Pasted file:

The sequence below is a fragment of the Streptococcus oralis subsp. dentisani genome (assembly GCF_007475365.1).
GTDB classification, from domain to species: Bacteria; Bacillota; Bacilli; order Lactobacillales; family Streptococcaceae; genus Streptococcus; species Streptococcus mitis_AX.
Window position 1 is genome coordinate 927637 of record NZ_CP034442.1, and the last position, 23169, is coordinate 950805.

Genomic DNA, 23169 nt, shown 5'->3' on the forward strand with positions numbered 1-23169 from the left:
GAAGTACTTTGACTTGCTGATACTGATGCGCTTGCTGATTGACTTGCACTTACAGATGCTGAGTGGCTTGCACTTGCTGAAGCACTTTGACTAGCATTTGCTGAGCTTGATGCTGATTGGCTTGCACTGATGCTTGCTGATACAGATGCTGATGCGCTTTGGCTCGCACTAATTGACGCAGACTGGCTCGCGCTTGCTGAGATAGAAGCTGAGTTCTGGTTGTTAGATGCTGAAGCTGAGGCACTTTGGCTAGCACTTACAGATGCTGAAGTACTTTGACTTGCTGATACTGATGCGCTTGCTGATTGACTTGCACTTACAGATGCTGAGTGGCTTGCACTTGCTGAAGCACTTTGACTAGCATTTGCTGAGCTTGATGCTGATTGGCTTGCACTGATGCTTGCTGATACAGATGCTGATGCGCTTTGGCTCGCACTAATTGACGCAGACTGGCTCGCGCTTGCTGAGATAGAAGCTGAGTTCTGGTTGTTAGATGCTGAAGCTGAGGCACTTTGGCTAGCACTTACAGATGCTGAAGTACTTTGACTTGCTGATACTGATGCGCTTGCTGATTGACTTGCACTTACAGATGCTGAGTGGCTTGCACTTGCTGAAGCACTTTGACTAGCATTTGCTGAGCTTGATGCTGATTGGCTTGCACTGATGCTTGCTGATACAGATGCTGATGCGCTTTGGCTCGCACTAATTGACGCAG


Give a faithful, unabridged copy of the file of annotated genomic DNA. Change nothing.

The sequence below is a fragment of the Streptococcus oralis subsp. dentisani genome (assembly GCF_007475365.1).
GTDB classification, from domain to species: Bacteria; Bacillota; Bacilli; order Lactobacillales; family Streptococcaceae; genus Streptococcus; species Streptococcus mitis_AX.
Window position 1 is genome coordinate 927637 of record NZ_CP034442.1, and the last position, 23169, is coordinate 950805.

Genomic DNA, 23169 nt, shown 5'->3' on the forward strand with positions numbered 1-23169 from the left:
GAAGTACTTTGACTTGCTGATACTGATGCGCTTGCTGATTGACTTGCACTTACAGATGCTGAGTGGCTTGCACTTGCTGAAGCACTTTGACTAGCATTTGCTGAGCTTGATGCTGATTGGCTTGCACTGATGCTTGCTGATACAGATGCTGATGCGCTTTGGCTCGCACTAATTGACGCAGACTGGCTCGCGCTTGCTGAGATAGAAGCTGAGTTCTGGTTGTTAGATGCTGAAGCTGAGGCACTTTGGCTAGCACTTACAGATGCTGAAGTACTTTGACTTGCTGATACTGATGCGCTTGCTGATTGACTTGCACTTACAGATGCTGAGTGGCTTGCACTTGCTGAAGCACTTTGACTAGCATTTGCTGAGCTTGATGCTGATTGGCTTGCACTGATGCTTGCTGATACAGATGCTGATGCGCTTTGGCTCGCACTAATTGACGCAGACTGGCTCGCGCTTGCTGAGATAGAAGCTGAGTTCTGGTTGTTAGATGCTGAAGCTGAGGCACTTTGGCTAGCACTTACAGATGCTGAAGTACTTTGACTTGCTGATACTGATGCGCTTGCTGATTGACTTGCACTTACAGATGCTGAGTGGCTTGCACTTGCTGAAGCACTTTGACTAGCATTTGCTGAGCTTGATGCTGATTGGCTTGCACTGATGCTTGCTGATACAGATGCTGATGCGCTTTGGCTCGCACTAATTGACGCAG